There are certainly games that try to define as much as they can. Mundane crafting rules in 3.x are an example - but those rarely come up in play, are complicated (relative to the frequency they're invoked), and still don't cover anywhere near enough space to make judgement calls entirely unnecessary. And I don't think that's the most productive place for a designer to be putting their design energy in any case.
 

Morty

Registered User
Validated User
#77
Fundamentally, skill feats seemed less like a way to add cool stuff to skills, and more like ways to split off capability from skills themselves (because everyone was getting a per level bonus and thus feats were supposed to be more the distinguishing factor between good and not). Ie, pickpocket became a feat instead of just something that was part of sleight of hand, some of the survival stuff was split off IIRC, Spellcraft no longer ID'd spells at cast without feats (which burned your reaction without more feats), etc. The instances in which actual power was added to a skill seemed outnumbered by the ones that were basically hidden nerfs to the skill proper.

That is a pretty big change IMO.
Yeah, most skill feats seem to be ways to cut power out of basic skill usage. The concept is probably salvageable, but I think you'd want to start by making that a specific resource pool, instead of something mixed in with other feat types, and you'd really want to hash out exactly what each skill usage does ahead of time, so you can be sure you're adding new capabilities with each feat.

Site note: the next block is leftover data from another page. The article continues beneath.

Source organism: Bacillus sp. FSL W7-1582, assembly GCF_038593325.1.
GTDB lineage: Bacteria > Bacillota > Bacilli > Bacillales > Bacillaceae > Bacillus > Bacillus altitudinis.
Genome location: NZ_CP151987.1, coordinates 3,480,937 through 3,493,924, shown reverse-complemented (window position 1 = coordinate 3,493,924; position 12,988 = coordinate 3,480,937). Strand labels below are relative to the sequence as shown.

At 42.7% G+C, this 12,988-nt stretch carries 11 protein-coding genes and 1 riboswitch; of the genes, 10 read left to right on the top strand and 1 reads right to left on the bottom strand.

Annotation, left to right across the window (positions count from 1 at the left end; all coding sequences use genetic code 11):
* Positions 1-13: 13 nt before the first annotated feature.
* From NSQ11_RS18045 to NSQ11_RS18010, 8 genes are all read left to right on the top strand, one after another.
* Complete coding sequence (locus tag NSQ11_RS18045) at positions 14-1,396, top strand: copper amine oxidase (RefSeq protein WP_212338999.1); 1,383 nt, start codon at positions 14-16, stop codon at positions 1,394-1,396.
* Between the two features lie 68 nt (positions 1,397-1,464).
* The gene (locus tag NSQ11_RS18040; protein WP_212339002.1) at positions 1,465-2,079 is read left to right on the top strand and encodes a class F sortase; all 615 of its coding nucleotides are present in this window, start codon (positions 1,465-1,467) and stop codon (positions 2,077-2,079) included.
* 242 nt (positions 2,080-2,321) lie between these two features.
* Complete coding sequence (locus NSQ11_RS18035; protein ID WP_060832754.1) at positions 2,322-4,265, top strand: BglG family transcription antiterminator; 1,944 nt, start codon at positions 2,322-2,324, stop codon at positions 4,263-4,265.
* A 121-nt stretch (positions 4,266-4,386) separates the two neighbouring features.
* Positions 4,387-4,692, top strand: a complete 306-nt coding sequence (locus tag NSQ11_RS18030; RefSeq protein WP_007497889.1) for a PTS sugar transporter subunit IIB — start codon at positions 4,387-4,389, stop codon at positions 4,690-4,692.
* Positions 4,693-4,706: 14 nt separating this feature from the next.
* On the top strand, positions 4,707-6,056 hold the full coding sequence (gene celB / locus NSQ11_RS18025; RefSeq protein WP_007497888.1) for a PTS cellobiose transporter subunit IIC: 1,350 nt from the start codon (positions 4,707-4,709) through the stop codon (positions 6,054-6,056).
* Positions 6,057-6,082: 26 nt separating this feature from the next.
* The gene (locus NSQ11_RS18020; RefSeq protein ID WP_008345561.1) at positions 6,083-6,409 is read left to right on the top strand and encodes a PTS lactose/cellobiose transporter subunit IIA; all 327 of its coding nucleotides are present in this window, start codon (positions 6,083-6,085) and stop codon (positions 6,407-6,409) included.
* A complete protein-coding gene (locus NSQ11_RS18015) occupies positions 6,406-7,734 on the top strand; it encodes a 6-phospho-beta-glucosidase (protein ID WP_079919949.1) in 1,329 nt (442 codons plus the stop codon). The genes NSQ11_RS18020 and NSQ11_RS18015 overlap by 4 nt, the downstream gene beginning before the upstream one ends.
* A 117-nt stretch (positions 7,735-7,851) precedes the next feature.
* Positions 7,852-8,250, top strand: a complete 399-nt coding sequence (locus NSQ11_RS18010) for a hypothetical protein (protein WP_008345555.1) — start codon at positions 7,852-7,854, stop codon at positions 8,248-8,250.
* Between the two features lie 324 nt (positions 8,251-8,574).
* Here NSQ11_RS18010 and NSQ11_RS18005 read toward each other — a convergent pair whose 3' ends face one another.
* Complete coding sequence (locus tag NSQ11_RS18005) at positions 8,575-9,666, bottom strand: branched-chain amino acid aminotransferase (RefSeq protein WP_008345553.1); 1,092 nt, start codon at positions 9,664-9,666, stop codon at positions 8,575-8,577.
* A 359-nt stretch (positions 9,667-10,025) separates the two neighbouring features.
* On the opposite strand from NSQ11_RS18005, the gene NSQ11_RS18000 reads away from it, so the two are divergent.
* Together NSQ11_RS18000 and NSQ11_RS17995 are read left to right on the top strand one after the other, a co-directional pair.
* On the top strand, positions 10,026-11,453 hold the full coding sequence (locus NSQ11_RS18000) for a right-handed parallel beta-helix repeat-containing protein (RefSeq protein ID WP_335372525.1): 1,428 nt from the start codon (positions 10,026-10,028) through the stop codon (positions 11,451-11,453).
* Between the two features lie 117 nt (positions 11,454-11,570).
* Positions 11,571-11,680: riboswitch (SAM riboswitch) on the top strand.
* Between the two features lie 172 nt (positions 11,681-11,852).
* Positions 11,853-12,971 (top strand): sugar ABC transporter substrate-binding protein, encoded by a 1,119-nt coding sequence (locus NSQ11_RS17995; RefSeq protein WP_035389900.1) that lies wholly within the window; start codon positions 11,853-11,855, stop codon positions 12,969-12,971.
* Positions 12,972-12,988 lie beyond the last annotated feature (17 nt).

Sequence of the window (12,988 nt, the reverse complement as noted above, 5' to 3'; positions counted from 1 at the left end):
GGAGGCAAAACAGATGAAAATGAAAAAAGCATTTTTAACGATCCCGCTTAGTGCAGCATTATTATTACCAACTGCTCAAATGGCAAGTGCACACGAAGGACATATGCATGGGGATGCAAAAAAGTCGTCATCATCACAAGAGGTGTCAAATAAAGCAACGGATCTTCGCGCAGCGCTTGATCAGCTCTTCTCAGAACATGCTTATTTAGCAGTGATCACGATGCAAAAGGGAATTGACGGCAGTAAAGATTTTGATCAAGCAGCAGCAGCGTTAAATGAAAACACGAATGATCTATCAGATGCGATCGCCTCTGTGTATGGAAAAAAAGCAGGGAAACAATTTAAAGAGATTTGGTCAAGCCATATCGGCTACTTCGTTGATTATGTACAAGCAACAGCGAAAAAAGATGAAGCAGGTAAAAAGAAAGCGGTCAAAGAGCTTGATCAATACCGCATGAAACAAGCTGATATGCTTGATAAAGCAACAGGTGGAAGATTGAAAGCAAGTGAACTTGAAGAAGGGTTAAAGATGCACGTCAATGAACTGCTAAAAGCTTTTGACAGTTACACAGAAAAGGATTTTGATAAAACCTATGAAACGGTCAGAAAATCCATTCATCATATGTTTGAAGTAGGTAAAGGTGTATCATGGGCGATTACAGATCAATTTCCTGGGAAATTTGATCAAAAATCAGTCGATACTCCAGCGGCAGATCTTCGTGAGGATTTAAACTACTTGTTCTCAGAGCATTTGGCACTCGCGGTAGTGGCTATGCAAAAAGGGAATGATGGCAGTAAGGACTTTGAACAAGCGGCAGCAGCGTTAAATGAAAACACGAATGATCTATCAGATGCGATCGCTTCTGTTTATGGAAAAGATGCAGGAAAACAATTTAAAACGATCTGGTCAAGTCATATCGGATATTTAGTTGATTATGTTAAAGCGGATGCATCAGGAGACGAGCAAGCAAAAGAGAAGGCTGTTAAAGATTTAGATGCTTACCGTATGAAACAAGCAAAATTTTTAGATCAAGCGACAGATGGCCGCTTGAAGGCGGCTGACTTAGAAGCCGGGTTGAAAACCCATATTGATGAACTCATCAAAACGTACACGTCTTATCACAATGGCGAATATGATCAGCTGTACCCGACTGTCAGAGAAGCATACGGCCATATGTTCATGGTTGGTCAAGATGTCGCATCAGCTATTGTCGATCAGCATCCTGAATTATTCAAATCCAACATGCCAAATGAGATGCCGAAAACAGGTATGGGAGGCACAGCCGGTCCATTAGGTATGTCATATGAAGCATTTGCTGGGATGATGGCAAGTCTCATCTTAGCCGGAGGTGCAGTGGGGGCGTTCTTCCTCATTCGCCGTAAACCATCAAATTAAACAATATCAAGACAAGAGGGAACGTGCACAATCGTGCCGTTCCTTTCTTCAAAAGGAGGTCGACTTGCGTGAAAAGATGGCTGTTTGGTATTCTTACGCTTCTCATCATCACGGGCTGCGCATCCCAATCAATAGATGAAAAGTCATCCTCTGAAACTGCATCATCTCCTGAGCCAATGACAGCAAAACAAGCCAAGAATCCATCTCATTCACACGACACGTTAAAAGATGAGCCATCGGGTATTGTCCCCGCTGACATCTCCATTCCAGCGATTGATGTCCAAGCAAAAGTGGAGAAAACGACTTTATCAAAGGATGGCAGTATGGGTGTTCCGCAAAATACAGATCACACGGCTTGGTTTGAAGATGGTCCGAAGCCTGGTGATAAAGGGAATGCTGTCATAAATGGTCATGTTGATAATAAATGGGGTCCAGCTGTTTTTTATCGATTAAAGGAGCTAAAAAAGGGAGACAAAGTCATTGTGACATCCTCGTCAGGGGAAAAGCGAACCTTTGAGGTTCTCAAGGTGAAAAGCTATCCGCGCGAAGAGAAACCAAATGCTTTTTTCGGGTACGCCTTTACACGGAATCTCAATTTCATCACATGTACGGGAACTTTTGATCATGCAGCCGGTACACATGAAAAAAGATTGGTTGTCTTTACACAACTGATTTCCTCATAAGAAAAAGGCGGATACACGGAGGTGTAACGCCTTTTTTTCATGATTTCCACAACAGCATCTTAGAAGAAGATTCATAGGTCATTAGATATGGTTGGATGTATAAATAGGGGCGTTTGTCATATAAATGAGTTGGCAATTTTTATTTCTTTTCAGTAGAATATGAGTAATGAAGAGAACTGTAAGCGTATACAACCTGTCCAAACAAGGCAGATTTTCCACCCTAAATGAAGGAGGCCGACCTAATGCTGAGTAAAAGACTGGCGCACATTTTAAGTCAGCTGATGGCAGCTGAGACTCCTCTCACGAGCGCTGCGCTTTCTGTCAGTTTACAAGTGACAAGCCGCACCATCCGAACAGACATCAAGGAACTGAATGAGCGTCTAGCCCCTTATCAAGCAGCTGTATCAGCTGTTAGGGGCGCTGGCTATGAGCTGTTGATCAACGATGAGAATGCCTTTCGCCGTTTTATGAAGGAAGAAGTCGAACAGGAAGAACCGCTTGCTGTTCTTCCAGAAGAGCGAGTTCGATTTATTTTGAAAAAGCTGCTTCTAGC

That's a good point and the reason I said it's an underutilized idea. It seems to be plagued by Paizo's reluctance to give non-magical abilities too much, despite their declarations, and their philosophy of making everything cost a feat. A better way might be to create more skill use categories, beyond "trained" and put some of them there, so that everyone with that proficiency level gets them. And the skill feats could be actually impressive.
 

Matthias W

golden shoveler
Validated User
#78
To chime in (I think) from the same sort of games-aesthetic-space as Pedantic: universal difficulty guidelines aren't necessarily bad, and obviously helpful because you can never exhaust explicit other scenarios, but I'd like them to be indexed against diegetic criteria rather than levels as such. So something like:

DC 10 - something an ordinary person easily could do if they're not scrambling (i.e., taking 10)
DC 20 - something obviously very difficult and impressive
DC 30 - something at the very boundaries of human achievement

This is indeed extremely loose, but then we're dealing with the residual cases that aren't covered by "scaling wet stone walls is DC 25," or whatever, and so as noted you need rulings rather than rules.

Actually I might go further than Pedant and say that CR was a mistake, monsters should have arbitrary collections of stats, experience should be awarded solely on the basis of objectives achieved rather than the (no longer quantified) obstacles you overcome to get there. But that's probably an extremist position.